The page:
12 Pentecost, Proper 17 – August 28, 2022
Luke 14:1, 7-14
This morning we are ushered into a room where a dinner party is in progress. At the head of the table is the host, a Pharisee, a leader of the local community. The leaders were watching Jesus closely. But, as the guests arrive Jesus notices how they are jockeying for the seats of honor next to the host.
If we’re honest with ourselves, this sort of things still happens. We walk into a social networking function, for example, and scan the room for what we think would be the best seat. Who will I sit next to? Who would help to advance my agenda?
Have you ever walked into a party, a gathering, any social function and tried to take a seat, only to be told, well that’s saved for someone else? It’s uncomfortable. I’m pretty sure we’ve all been there or that we might be the one saving the seats and denying ourselves the opportunity to meet someone new.
Jesus is also advising him that the guest list shouldn’t be limited to those within and above his social class; he should include people who can’t return the favor of hosting a feast to which he would be invited.
Where you eat, what you eat, how much you eat, when you eat, and who you eat with all suggest something about your identity, your community, and certainly your social status. Food plays a conspicuous role throughout the Bible. Jews celebrate liberation from Egypt with the Passover meal. Jesus’s first miracle was to turn water into wine at a wedding party. The gospels speak of the Last Supper, the Lord’s Supper, and the Great Supper — all material signs that signify spiritual realities.
There are stories about feeding the multitudes, feeding the hungry, eating with dirty utensils, farming, fasting, which foods are ritually clean or unclean, and the poor begging crumbs from the rich. Our story today is only one of several stories that Jesus told in which food is a metaphor for power that either builds or destroys human community.
Jesus is showing us a different way. He is inviting us to stop counting the costs, benefits, and rewards of our actions and to live from a sense of abundance and blessing. So, what does that mean? To live from a sense of abundance and blessing?
You probably remember Lewis Carroll’s book Alice in Wonderland. It’s a classic. Alice falls asleep and has this amazing dream where everything seems to be upside down and back to front.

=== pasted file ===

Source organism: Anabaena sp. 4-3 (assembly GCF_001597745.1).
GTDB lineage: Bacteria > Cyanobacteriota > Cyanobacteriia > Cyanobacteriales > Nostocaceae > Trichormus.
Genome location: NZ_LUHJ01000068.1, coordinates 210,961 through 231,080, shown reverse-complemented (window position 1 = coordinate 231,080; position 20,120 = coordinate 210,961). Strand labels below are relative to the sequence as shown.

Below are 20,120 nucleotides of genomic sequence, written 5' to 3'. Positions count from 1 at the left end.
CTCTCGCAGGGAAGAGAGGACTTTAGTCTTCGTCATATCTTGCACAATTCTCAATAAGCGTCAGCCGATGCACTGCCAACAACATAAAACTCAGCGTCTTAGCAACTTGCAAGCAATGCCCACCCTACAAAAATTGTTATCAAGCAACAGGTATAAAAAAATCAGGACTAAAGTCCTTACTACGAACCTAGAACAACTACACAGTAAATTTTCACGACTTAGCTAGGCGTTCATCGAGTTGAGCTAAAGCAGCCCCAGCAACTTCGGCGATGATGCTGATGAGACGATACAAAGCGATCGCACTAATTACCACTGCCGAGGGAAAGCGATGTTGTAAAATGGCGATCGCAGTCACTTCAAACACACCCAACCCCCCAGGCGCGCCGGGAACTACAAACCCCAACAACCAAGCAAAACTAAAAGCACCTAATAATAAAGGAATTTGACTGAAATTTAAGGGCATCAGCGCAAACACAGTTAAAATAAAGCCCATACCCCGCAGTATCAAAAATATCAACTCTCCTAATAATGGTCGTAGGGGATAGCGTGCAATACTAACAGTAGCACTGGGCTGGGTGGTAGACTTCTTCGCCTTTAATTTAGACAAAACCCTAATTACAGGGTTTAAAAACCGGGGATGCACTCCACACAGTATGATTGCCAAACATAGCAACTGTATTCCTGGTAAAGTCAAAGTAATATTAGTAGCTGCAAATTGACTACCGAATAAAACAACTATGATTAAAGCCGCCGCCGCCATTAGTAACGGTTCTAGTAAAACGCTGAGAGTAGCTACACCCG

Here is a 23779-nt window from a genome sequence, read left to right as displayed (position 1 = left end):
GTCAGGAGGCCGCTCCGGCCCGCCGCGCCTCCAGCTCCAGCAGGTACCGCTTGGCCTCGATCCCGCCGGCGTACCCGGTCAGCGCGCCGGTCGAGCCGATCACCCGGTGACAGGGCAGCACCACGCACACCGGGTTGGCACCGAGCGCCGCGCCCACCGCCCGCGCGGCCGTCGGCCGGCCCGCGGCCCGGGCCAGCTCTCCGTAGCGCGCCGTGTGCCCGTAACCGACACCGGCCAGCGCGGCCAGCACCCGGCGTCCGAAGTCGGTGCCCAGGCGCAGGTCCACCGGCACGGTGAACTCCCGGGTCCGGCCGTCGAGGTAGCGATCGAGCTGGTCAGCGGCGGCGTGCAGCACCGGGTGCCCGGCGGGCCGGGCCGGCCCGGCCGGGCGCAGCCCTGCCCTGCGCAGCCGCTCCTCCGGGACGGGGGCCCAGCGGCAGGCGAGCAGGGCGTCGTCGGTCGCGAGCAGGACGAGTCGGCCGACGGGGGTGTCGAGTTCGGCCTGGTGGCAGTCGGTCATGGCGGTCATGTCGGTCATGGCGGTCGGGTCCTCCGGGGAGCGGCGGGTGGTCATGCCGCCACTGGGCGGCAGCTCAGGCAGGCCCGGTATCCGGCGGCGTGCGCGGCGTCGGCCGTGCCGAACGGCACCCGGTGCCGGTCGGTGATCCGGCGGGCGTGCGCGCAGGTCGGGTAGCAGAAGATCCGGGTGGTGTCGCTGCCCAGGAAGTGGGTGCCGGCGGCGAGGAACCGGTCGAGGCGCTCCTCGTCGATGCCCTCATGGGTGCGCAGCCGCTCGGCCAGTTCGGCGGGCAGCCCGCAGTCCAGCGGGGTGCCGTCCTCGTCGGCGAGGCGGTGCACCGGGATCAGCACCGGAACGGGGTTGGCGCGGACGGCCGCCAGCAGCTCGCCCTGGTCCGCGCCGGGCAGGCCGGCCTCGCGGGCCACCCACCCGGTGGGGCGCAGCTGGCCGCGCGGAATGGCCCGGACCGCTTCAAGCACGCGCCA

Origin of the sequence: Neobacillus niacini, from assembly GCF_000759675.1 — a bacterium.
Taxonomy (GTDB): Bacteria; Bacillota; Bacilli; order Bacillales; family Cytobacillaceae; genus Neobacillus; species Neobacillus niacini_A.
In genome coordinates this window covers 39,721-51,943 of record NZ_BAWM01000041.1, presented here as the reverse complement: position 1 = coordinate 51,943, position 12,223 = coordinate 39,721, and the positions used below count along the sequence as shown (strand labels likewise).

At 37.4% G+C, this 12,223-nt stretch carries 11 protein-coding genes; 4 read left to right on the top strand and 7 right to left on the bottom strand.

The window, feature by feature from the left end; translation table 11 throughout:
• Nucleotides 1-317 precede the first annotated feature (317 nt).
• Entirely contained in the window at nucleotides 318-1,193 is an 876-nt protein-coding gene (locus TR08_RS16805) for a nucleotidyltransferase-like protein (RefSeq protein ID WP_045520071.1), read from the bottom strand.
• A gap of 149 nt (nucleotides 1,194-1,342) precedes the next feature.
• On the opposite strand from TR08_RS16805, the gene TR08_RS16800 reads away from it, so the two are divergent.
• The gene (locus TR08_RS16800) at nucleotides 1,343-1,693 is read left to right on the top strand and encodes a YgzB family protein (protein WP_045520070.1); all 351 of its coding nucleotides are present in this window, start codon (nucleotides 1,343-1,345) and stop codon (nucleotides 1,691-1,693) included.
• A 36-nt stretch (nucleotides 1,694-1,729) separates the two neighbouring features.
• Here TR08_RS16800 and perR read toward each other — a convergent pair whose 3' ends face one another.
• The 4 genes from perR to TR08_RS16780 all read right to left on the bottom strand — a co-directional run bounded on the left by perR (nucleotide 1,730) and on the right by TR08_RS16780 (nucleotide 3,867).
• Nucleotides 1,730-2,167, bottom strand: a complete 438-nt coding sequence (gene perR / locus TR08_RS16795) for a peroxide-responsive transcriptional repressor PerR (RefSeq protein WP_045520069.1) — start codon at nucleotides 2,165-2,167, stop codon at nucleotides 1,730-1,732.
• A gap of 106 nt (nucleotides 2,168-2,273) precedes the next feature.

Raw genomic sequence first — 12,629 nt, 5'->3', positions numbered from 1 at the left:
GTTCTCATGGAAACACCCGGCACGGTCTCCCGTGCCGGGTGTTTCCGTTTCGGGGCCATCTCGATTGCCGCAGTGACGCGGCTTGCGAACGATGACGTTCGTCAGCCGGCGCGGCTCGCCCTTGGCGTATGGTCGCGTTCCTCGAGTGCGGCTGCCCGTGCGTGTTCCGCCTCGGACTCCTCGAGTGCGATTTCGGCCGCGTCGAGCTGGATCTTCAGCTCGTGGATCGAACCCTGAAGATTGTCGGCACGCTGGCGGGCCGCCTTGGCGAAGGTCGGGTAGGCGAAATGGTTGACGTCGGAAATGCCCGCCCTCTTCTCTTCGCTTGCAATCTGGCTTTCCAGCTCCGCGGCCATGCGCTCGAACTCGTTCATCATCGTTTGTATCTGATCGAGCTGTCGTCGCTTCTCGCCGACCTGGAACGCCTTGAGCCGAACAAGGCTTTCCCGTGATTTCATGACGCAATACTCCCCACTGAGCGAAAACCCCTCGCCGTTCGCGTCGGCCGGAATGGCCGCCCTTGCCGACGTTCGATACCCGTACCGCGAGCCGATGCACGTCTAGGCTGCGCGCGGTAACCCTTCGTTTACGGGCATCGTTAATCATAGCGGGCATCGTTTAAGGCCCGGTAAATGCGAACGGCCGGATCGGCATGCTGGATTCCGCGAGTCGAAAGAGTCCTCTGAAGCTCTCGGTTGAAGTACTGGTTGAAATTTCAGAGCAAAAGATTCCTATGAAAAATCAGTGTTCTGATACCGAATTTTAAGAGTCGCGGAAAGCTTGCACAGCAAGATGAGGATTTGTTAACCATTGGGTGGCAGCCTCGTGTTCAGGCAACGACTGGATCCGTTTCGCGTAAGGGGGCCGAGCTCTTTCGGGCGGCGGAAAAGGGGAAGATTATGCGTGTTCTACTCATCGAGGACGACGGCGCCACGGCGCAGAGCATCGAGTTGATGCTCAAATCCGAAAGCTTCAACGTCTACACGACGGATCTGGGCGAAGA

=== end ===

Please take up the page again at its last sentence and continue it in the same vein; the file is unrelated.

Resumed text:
She encounters White Rabbit with a pocket watch but White Rabbit is always running late, a Caterpillar (a small brained creature) who gives advice and bits of wisdom, a grinning and talking Cheshire Cat that keeps vanishing, the King and Queen of Hearts who are always saying “Off with their heads!” Then there is the rude Mad Hatter who is always rebuking Alice for her rudeness.
Alice notices that everything is quite back to front in this strange world. She discovers surprise after surprise as she meets back to front people and creatures.
What Jesus is saying is upside down and back to front. He says that those who are great will be the least in the Kingdom of God and those who are humble will be the greatest. That is so back to front.
We are more used to the idea that those who get ahead – the winners in this world – are those who push themselves forward, promoting their worth over and above everyone else. Winners are the successful people; those who make a lot of money; those who are famous; the ones who outmaneuver others; those who are good at using the moment to outdo others and make more for themselves. It is these people whom we call successful and hold in high regard, right? Seems that not much has changed since Jesus’ day.
Jesus’ whole life is centered on inviting into the presence of God those who neither expect nor deserve such an invitation. And he expects us to do the same. He invites us to stop counting the costs, benefits, and rewards of our actions and live from a sense of abundance and blessing.
God, the Great Reverser of our priorities, our hierarchies, and our values. God, who turns us inside out and upside down because there is no end to the miserable human game of who is “in” and who is “out,” and God in his wisdom knows that our anxious scramble for greatness will lead to nothing but more anxiety, more suspicion, more loneliness, more hatred, and more devastation.
Though we have such a hard time believing it, Jesus insists that God’s kingdom is not a kingdom of scarcity; it is one of abundance, where all are already welcome, already loved, already known, and already cherished. The currency of that kingdom is humility, not arrogance; generosity, not stinginess; hospitality, not fear. The table at the center of that kingdom has so many seats — all of them premier seats, all of them first-class seats, all of them honorable seats — so that we don’t have to scramble and exhaust ourselves to secure a good spot anymore.
Jesus asks us to believe that our behavior at the table matters — because it does. Where we sit speaks volumes, and the people whom we choose to welcome reveal the stuff of our souls. Favor the ones who cannot repay you. Prefer the poor. Choose obscurity. This is God’s world we live in, and nothing here is ordinary. In the realm of God, the ragged strangers at our doorstep are the angels.
Being first is not always best. The lesson Jesus taught reminds us to think of others and remember that, above all, God should have first place in our lives. There is a freedom in living a life in this upside-down Kingdom of God sort of way. The freedom to be wholly and fully who God created us to be. Amen.